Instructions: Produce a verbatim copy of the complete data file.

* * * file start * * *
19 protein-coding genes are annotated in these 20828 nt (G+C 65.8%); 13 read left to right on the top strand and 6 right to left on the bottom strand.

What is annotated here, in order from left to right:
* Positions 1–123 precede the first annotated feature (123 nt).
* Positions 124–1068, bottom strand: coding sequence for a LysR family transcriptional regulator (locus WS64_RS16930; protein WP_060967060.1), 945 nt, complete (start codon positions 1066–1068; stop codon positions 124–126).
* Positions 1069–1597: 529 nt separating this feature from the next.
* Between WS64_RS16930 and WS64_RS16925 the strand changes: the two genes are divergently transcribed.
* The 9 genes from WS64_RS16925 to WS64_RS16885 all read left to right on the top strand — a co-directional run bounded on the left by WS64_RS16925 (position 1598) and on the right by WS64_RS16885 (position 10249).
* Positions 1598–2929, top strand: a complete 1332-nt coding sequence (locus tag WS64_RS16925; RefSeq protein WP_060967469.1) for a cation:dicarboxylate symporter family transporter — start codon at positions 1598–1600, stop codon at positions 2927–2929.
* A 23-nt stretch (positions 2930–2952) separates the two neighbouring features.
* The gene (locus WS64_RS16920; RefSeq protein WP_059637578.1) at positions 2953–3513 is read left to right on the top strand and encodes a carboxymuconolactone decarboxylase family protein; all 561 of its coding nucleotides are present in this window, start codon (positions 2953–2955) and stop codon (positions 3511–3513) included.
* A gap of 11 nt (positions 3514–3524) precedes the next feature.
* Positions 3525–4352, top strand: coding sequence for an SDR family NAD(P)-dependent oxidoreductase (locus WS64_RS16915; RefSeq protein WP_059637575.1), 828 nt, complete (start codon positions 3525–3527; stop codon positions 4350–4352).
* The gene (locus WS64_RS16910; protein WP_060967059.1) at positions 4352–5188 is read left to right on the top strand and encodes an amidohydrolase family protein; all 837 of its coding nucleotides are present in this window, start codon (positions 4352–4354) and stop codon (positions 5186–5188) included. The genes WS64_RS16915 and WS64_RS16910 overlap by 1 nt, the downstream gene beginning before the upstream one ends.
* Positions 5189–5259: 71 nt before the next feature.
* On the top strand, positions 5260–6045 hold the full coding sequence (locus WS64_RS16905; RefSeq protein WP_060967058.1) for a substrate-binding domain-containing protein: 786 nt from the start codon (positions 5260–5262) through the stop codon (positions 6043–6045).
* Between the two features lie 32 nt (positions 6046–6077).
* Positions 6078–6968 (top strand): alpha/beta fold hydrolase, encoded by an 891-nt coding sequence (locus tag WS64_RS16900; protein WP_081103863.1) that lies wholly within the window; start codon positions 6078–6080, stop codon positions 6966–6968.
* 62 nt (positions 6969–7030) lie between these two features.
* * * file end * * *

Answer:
19 protein-coding genes are annotated in these 20828 nt (G+C 65.8%); 13 read left to right on the top strand and 6 right to left on the bottom strand.

What is annotated here, in order from left to right:
* Positions 1–123 precede the first annotated feature (123 nt).
* Positions 124–1068, bottom strand: coding sequence for a LysR family transcriptional regulator (locus WS64_RS16930; protein WP_060967060.1), 945 nt, complete (start codon positions 1066–1068; stop codon positions 124–126).
* Positions 1069–1597: 529 nt separating this feature from the next.
* Between WS64_RS16930 and WS64_RS16925 the strand changes: the two genes are divergently transcribed.
* The 9 genes from WS64_RS16925 to WS64_RS16885 all read left to right on the top strand — a co-directional run bounded on the left by WS64_RS16925 (position 1598) and on the right by WS64_RS16885 (position 10249).
* Positions 1598–2929, top strand: a complete 1332-nt coding sequence (locus tag WS64_RS16925; RefSeq protein WP_060967469.1) for a cation:dicarboxylate symporter family transporter — start codon at positions 1598–1600, stop codon at positions 2927–2929.
* A 23-nt stretch (positions 2930–2952) separates the two neighbouring features.
* The gene (locus WS64_RS16920; RefSeq protein WP_059637578.1) at positions 2953–3513 is read left to right on the top strand and encodes a carboxymuconolactone decarboxylase family protein; all 561 of its coding nucleotides are present in this window, start codon (positions 2953–2955) and stop codon (positions 3511–3513) included.
* A gap of 11 nt (positions 3514–3524) precedes the next feature.
* Positions 3525–4352, top strand: coding sequence for an SDR family NAD(P)-dependent oxidoreductase (locus WS64_RS16915; RefSeq protein WP_059637575.1), 828 nt, complete (start codon positions 3525–3527; stop codon positions 4350–4352).
* The gene (locus WS64_RS16910; protein WP_060967059.1) at positions 4352–5188 is read left to right on the top strand and encodes an amidohydrolase family protein; all 837 of its coding nucleotides are present in this window, start codon (positions 4352–4354) and stop codon (positions 5186–5188) included. The genes WS64_RS16915 and WS64_RS16910 overlap by 1 nt, the downstream gene beginning before the upstream one ends.
* Positions 5189–5259: 71 nt before the next feature.
* On the top strand, positions 5260–6045 hold the full coding sequence (locus WS64_RS16905; RefSeq protein WP_060967058.1) for a substrate-binding domain-containing protein: 786 nt from the start codon (positions 5260–5262) through the stop codon (positions 6043–6045).
* Between the two features lie 32 nt (positions 6046–6077).
* Positions 6078–6968 (top strand): alpha/beta fold hydrolase, encoded by an 891-nt coding sequence (locus tag WS64_RS16900; protein WP_081103863.1) that lies wholly within the window; start codon positions 6078–6080, stop codon positions 6966–6968.
* 62 nt (positions 6969–7030) lie between these two features.